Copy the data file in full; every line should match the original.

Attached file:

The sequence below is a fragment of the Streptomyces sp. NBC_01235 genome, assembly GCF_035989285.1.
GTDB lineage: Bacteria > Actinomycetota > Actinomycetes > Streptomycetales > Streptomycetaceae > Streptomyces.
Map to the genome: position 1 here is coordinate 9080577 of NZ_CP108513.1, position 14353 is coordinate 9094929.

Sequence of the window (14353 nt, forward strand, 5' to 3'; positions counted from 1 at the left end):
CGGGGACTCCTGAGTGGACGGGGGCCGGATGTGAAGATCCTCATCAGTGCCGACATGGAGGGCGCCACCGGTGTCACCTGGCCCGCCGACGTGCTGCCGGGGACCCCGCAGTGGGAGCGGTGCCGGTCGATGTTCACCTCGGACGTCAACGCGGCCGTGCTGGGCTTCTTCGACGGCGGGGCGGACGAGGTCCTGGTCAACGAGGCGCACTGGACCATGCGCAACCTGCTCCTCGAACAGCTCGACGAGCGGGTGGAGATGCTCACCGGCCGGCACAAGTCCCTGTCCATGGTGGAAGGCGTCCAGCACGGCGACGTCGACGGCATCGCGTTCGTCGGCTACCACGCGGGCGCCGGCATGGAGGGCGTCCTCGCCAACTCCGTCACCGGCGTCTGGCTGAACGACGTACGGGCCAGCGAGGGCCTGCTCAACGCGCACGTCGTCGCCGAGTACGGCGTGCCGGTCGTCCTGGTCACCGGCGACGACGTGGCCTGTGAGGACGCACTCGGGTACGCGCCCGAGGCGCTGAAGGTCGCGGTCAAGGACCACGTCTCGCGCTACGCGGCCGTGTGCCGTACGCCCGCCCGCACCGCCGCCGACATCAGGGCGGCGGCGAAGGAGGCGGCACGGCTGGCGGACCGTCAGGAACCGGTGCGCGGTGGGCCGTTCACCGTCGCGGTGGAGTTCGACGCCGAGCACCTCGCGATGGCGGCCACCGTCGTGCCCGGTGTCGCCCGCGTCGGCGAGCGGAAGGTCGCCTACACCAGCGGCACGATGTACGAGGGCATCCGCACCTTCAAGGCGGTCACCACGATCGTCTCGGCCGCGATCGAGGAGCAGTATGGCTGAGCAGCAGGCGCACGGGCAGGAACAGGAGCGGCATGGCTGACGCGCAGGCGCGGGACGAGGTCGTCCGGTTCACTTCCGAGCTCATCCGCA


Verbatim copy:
The sequence below is a fragment of the Streptomyces sp. NBC_01235 genome, assembly GCF_035989285.1.
GTDB lineage: Bacteria > Actinomycetota > Actinomycetes > Streptomycetales > Streptomycetaceae > Streptomyces.
Map to the genome: position 1 here is coordinate 9080577 of NZ_CP108513.1, position 14353 is coordinate 9094929.

Sequence of the window (14353 nt, forward strand, 5' to 3'; positions counted from 1 at the left end):
CGGGGACTCCTGAGTGGACGGGGGCCGGATGTGAAGATCCTCATCAGTGCCGACATGGAGGGCGCCACCGGTGTCACCTGGCCCGCCGACGTGCTGCCGGGGACCCCGCAGTGGGAGCGGTGCCGGTCGATGTTCACCTCGGACGTCAACGCGGCCGTGCTGGGCTTCTTCGACGGCGGGGCGGACGAGGTCCTGGTCAACGAGGCGCACTGGACCATGCGCAACCTGCTCCTCGAACAGCTCGACGAGCGGGTGGAGATGCTCACCGGCCGGCACAAGTCCCTGTCCATGGTGGAAGGCGTCCAGCACGGCGACGTCGACGGCATCGCGTTCGTCGGCTACCACGCGGGCGCCGGCATGGAGGGCGTCCTCGCCAACTCCGTCACCGGCGTCTGGCTGAACGACGTACGGGCCAGCGAGGGCCTGCTCAACGCGCACGTCGTCGCCGAGTACGGCGTGCCGGTCGTCCTGGTCACCGGCGACGACGTGGCCTGTGAGGACGCACTCGGGTACGCGCCCGAGGCGCTGAAGGTCGCGGTCAAGGACCACGTCTCGCGCTACGCGGCCGTGTGCCGTACGCCCGCCCGCACCGCCGCCGACATCAGGGCGGCGGCGAAGGAGGCGGCACGGCTGGCGGACCGTCAGGAACCGGTGCGCGGTGGGCCGTTCACCGTCGCGGTGGAGTTCGACGCCGAGCACCTCGCGATGGCGGCCACCGTCGTGCCCGGTGTCGCCCGCGTCGGCGAGCGGAAGGTCGCCTACACCAGCGGCACGATGTACGAGGGCATCCGCACCTTCAAGGCGGTCACCACGATCGTCTCGGCCGCGATCGAGGAGCAGTATGGCTGAGCAGCAGGCGCACGGGCAGGAACAGGAGCGGCATGGCTGACGCGCAGGCGCGGGACGAGGTCGTCCGGTTCACTTCCGAGCTCATCCGCA